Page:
Statistical between-group comparisons were made between the lifestyle-group of trail 1 (baseline-59 weeks) and the surgery-group of trial 1 (week 7–59). Between-group differences in changes from baseline (lifestyle-group) and from week 7 (surgery-group) to end of intervention were estimated using a robust linear regression approach which is a non-parametric iterative method using weights from absolute residuals. The results are expressed as means (95% CI), and STATA version 15.0 was used to perform the analyses. Mediation analyses were performed using the PROCESS macro (version 3.3) for SPSS written by A F Hayes [23], with group (lifestyle vs. surgery) as the independent variable, change in Lp(a) level (7 weeks to 59 weeks for the surgery-group and baseline to 59 weeks for the lifestyle-group) as the dependent variable and change in FA level (7 weeks to 59 weeks for the surgery-group and baseline to 59 weeks for the lifestyle-group) as the mediator variable. Hayes uses the three steps as originally suggested by Byron and Kenny. In step 1 the independent variable is regressed on the mediator. In step 2 the independent variable is regressed on the dependent variable. In step 3 the final model with the independent variable and the moderator as covariates is fitted and the proportion of the association between the independent and dependent variable which is explained by the mediator can be calculated. P-values in the mediation analyses were calculated using the Sobel test. P-values < 0.05 were considered statistically significant. The analyses were considered exploratory, thus no corrections for multiple testing were performed.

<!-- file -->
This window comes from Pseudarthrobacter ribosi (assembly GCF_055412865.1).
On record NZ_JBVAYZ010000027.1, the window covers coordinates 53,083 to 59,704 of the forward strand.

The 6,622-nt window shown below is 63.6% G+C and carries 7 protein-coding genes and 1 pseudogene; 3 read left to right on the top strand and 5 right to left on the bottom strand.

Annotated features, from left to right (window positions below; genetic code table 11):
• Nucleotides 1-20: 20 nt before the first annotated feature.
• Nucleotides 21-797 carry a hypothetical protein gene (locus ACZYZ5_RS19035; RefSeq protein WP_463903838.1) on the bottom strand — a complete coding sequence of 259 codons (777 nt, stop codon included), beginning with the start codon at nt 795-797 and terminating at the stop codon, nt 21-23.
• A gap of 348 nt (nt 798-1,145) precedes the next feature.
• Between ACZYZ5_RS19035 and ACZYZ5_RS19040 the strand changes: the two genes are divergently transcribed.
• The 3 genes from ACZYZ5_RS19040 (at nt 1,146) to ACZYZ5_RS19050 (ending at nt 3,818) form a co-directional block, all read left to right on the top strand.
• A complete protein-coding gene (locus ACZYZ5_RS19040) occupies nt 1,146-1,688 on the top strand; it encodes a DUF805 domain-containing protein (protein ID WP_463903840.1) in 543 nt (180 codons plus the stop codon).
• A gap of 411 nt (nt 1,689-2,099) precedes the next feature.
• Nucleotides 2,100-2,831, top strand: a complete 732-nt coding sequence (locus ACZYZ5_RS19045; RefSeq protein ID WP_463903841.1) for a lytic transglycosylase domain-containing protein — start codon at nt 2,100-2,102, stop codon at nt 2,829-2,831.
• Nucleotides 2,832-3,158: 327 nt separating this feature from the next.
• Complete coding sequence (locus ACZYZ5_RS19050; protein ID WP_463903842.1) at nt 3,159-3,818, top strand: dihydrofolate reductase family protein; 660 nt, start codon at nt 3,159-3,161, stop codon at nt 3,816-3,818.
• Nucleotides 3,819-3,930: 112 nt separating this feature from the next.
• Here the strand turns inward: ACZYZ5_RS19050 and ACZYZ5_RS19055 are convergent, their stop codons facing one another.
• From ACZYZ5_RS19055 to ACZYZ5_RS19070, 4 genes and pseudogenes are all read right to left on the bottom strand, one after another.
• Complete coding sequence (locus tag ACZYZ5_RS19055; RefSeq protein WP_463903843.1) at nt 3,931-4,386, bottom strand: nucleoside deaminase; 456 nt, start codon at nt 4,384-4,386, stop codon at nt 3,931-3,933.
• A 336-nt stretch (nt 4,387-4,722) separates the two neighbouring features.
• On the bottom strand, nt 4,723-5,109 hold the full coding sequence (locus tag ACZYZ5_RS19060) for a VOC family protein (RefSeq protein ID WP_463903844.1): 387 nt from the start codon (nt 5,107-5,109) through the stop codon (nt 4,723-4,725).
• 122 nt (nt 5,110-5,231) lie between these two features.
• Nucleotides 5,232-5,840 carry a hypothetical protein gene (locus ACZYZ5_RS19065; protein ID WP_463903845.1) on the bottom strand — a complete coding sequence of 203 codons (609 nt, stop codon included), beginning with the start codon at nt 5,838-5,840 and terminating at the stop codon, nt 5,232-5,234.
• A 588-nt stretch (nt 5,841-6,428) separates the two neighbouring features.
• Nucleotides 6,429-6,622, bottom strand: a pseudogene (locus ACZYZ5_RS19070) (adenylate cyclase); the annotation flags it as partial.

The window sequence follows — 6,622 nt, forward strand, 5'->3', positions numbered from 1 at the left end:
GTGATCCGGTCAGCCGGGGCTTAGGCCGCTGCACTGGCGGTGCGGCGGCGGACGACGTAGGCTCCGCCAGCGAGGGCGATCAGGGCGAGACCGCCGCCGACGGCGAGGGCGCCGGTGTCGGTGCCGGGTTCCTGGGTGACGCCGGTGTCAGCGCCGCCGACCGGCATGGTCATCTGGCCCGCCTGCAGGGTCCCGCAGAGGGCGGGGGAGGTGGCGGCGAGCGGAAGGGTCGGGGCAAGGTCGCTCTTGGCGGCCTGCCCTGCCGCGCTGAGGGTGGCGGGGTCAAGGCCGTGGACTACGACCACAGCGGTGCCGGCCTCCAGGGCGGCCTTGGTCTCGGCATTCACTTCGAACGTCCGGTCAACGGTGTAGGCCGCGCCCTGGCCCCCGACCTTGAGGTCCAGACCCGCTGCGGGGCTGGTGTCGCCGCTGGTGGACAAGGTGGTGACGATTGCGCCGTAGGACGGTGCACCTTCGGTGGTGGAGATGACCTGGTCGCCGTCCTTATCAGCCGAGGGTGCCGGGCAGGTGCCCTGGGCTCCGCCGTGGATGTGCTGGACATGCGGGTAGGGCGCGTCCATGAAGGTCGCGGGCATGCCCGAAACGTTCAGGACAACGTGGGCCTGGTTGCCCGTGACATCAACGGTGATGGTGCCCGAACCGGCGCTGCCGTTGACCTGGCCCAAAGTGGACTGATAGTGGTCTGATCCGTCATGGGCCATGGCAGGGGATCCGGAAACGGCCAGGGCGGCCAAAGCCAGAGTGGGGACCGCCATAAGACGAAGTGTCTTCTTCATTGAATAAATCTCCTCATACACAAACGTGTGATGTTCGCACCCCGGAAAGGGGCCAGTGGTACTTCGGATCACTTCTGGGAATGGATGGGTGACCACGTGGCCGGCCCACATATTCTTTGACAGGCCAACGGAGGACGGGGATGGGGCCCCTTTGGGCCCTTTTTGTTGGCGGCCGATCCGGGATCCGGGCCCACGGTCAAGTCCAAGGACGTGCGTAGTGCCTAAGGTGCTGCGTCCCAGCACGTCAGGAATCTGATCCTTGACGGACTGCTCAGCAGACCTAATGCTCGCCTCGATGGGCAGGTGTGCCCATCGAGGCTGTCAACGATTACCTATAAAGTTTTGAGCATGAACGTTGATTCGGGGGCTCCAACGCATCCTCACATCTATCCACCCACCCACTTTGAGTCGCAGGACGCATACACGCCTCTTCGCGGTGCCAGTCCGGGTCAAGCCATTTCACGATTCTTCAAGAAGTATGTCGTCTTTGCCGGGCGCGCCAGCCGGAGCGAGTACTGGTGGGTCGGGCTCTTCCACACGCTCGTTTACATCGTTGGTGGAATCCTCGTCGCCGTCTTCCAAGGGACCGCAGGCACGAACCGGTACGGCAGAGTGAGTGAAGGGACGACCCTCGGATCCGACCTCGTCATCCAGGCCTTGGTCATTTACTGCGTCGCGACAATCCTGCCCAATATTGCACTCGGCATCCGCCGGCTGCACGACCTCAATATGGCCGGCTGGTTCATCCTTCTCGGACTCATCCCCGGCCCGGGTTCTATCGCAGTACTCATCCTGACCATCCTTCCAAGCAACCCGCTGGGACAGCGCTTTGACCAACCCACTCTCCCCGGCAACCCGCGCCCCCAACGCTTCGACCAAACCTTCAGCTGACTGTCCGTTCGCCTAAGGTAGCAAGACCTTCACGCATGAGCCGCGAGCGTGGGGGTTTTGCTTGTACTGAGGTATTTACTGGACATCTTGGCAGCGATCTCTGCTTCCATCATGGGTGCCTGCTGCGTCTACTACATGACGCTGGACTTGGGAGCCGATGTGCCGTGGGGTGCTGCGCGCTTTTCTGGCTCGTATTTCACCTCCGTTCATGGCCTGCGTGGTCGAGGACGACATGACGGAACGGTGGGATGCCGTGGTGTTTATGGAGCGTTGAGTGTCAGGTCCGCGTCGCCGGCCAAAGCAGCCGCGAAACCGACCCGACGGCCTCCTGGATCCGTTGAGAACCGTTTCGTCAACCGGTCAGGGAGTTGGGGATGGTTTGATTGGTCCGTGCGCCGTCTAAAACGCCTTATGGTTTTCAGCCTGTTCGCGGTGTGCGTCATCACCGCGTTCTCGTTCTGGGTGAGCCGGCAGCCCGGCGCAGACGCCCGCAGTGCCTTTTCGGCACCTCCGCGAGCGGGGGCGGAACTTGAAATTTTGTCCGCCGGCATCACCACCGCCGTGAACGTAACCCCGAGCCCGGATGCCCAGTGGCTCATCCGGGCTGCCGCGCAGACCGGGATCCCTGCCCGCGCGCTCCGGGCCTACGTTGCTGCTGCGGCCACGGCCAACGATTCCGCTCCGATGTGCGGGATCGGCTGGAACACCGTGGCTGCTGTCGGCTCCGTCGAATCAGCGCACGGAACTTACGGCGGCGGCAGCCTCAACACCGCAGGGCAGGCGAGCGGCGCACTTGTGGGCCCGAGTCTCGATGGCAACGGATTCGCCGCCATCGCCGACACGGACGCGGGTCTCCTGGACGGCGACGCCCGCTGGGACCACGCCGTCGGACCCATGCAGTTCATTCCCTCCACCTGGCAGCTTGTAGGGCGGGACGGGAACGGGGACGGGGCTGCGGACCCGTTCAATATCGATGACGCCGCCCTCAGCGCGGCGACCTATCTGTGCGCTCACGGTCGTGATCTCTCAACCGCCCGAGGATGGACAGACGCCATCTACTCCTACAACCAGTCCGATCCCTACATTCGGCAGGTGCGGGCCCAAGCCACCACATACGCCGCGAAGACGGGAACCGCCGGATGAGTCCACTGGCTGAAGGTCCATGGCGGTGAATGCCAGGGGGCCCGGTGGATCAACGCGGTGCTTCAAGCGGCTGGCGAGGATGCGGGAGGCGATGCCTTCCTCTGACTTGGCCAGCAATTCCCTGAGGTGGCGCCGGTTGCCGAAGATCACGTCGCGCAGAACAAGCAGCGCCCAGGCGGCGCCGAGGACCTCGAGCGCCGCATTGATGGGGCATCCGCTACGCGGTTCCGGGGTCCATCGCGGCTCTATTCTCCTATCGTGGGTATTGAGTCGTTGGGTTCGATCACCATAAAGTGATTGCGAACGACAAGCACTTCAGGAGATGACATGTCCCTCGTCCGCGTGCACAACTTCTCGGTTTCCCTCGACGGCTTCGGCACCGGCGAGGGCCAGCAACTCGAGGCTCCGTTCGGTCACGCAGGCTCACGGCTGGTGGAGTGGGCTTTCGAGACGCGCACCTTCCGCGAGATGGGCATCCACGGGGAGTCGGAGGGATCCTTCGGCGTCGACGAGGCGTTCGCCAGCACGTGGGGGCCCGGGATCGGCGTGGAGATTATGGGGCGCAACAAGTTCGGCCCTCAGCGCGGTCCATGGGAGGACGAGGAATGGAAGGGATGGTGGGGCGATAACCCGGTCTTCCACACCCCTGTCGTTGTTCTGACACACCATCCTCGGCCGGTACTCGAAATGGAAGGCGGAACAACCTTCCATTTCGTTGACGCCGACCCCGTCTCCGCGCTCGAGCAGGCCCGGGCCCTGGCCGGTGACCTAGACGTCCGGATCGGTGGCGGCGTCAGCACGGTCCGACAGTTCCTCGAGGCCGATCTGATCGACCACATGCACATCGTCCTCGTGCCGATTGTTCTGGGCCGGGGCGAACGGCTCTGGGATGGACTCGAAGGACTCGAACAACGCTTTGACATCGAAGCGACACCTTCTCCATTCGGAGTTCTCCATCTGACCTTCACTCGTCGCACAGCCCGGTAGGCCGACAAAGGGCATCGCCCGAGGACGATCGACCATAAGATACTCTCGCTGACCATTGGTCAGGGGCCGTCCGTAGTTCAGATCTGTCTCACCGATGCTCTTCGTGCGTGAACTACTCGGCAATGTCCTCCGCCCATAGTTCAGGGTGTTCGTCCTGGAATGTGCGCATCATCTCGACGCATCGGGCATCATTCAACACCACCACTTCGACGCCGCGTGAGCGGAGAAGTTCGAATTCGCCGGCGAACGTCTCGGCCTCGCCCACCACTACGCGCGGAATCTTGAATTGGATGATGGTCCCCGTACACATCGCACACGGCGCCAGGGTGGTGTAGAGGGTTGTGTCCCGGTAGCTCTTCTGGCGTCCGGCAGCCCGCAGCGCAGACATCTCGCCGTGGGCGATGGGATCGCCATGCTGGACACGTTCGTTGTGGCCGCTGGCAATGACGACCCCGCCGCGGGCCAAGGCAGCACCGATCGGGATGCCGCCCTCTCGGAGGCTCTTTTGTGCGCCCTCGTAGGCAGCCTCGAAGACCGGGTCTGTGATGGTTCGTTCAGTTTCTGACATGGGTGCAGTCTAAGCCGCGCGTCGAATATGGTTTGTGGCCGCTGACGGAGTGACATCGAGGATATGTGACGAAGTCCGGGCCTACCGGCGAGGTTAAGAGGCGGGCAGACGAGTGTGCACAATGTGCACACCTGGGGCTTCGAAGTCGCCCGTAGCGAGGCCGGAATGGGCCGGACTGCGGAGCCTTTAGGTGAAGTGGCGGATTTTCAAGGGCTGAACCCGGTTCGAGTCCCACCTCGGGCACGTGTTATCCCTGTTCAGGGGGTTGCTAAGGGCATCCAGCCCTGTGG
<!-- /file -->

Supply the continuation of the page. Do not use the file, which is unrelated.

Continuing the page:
Results

Characteristics of the participants

In trial 1, 82 of the 98 patients in the surgery-group, and 77 of the 102 patients in the lifestyle-group completed the 59-week follow-up, leaving 159 patients to be included in the present analysis (Fig. 1). Trial 2 (lifestyle-cohort) included 161 participants, whereof the 134 participants who had measured plasma Lp(a) and FAs before and after the intervention were included in the current analysis.

Fig. 1
figure 1

Flowchart of trial 1 and 2 depicting included patients, interventions and length of follow-up

The baseline characteristics of participants in both trials are presented in Table 1. In trial 1, more than 60% (n = 102) of the participants in both arms were female, and 97% (n = 155) were White. The participants in the surgery-group were younger (41 years vs. 47 years, P = 0.011), had a higher BMI (46 kg/m2 vs. 42 kg/m2, P < 0.001), and were less often diagnosed with cardiovascular disease (2% vs. 16%, P = 0.004), compared with participants in the lifestyle-group. A total of 26% (n = 41) had T2D, and 19% (n = 30) were prescribed a statin, with no difference between the groups. In trial 2, 60% (n = 80) of the participants were women and 45% (n = 73) were White, the median age was 55 years and the mean BMI 35 kg/m2. All participants were diagnosed with T2D, 49% (n = 65) were on insulin treatment, 16% (n = 22) were diagnosed with cardiovascular disease and 58% (n = 77) received statin treatment.